a piece of history
October 26, 2017

Thursday is the deadline Congress set 25 years ago for the release of the remaining government files on the 1963 assassination of President John F. Kennedy. President Trump, who can withhold some of the documents if he decides they compromise government sources or methods, teased the release again on Wednesday, tweeting: "The long anticipated release of the #JFKFiles will take place tomorrow. So interesting!" The CIA has been urging Trump to withhold some information, while scholars and conspiracy theorists — including longtime adviser Roger Stone — are pushing Trump to release every scrap of information.

"Clearly there are documents, plural, files, plural, being appealed to him," University of Virginia historian Larry Sabato tells The Associated Press, adding that Trump is still being pressured by spy agencies. "I'm told reliably that it continues and that it has intensified." Still, Trump can't withhold documents just because the government finds them embarrassing, and scholars and JFK assassination buffs will be scouring the document dump for information on Lee Harvey Oswald, identified as the lone shooter who was then shot dead by Jack Ruby, including any government coverup and intelligence on what Oswald was doing in Mexico City before the assassination.

Some people will also be looking for any mention of Rafael Cruz, Sen. Ted Cruz's father, who was alleged in a 2016 tabloid article to have been photographed with Oswald before the assassination. That unconfirmed claim was greatly amplified by Cruz's primary rival for the GOP presidential nomination, Donald Trump. Peter Weber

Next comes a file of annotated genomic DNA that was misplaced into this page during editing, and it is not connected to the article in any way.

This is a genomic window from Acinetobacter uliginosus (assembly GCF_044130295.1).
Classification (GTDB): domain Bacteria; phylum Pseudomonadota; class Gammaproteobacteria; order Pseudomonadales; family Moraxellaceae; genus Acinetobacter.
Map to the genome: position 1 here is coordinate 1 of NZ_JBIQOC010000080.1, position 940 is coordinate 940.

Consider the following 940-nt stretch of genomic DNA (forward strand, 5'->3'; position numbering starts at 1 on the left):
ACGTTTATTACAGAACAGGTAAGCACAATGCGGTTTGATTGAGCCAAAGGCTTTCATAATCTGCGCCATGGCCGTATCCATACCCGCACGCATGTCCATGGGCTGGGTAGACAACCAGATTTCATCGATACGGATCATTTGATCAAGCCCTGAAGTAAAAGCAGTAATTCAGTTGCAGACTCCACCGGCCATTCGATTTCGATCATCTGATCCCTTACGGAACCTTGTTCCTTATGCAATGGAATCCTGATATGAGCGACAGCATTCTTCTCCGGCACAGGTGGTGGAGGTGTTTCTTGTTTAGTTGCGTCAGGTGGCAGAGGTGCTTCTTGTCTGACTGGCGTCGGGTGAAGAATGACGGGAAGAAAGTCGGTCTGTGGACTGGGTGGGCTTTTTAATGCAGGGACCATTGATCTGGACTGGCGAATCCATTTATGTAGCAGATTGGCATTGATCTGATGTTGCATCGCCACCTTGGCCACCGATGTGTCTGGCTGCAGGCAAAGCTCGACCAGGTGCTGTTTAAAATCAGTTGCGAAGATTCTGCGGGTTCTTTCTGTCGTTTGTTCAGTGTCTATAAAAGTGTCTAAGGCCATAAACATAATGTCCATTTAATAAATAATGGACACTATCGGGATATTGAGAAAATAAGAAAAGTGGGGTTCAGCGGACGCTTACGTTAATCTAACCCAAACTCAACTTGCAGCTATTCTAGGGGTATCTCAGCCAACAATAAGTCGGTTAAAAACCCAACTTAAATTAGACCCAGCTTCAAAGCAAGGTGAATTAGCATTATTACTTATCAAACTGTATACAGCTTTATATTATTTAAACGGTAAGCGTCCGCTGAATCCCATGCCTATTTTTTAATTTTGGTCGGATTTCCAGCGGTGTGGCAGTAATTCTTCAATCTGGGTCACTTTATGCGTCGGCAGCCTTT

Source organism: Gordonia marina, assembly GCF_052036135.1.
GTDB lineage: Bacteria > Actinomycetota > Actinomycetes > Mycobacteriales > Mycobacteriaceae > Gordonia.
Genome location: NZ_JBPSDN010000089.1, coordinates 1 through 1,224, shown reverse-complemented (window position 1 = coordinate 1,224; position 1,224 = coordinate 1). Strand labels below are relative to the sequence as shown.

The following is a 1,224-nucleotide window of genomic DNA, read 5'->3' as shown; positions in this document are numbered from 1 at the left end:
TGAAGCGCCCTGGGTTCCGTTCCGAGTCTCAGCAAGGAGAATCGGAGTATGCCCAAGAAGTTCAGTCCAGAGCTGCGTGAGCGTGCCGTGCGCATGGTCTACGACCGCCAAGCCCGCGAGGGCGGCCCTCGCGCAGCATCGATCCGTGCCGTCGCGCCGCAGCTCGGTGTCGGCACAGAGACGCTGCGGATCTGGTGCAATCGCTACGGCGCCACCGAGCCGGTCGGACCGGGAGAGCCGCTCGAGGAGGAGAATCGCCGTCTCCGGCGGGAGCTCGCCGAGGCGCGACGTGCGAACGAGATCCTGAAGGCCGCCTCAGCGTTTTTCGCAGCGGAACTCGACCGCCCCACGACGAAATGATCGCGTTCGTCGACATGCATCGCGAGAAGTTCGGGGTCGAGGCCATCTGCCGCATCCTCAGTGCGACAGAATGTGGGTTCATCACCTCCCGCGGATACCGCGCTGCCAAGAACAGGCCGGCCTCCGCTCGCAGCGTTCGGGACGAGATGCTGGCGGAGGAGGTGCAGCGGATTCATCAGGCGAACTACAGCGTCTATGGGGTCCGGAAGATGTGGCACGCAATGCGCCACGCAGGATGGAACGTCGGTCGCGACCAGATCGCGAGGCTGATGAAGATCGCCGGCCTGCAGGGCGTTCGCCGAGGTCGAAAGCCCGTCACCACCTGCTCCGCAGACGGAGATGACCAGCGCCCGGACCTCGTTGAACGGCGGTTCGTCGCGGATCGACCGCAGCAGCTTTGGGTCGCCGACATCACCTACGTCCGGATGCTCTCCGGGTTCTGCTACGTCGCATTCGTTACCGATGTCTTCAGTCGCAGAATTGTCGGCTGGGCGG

October 21, 2017

President Trump indicated on Twitter Saturday he will most likely release 3,600 top-secret files about the assassination of former President John F. Kennedy this coming week, with the caveat that new information could lead him to change his mind:

The Oct. 26 release deadline was set by a 1992 law. Trump can miss that deadline if he certifies that publishing the papers at that time would cause "an identifiable harm to the military defense, intelligence operations, law enforcement, or conduct of foreign relations [that] outweighs the public interest in disclosure." Members of both houses of Congress from both major parties have sponsored legislation urging Trump to go ahead with publication. Bonnie Kristian

August 20, 2017

The wreckage of the USS Indianapolis, the American warship used to deliver parts for "Little Boy," the atomic bomb later dropped on Hiroshima, Japan, was discovered after 72 years Saturday.

The World War II heavy cruiser was sunk on July 30, 1945 by a Japanese submarine. It went down in just 12 minutes, too quickly to send a distress signal. About 900 of the 1,197 sailors and Marines on board survived the initial sinking, but only 316 were alive to be rescued several days later, when help arrived.

Microsoft co-founder Paul Allen led the team that found the wreck. "To be able to honor the brave men of the USS Indianapolis and their families through the discovery of a ship that played such a significant role in ending World War II is truly humbling," Allen said of the discovery. "As Americans, we all owe a debt of gratitude to the crew for their courage, persistence, and sacrifice in the face of horrendous circumstances." Bonnie Kristian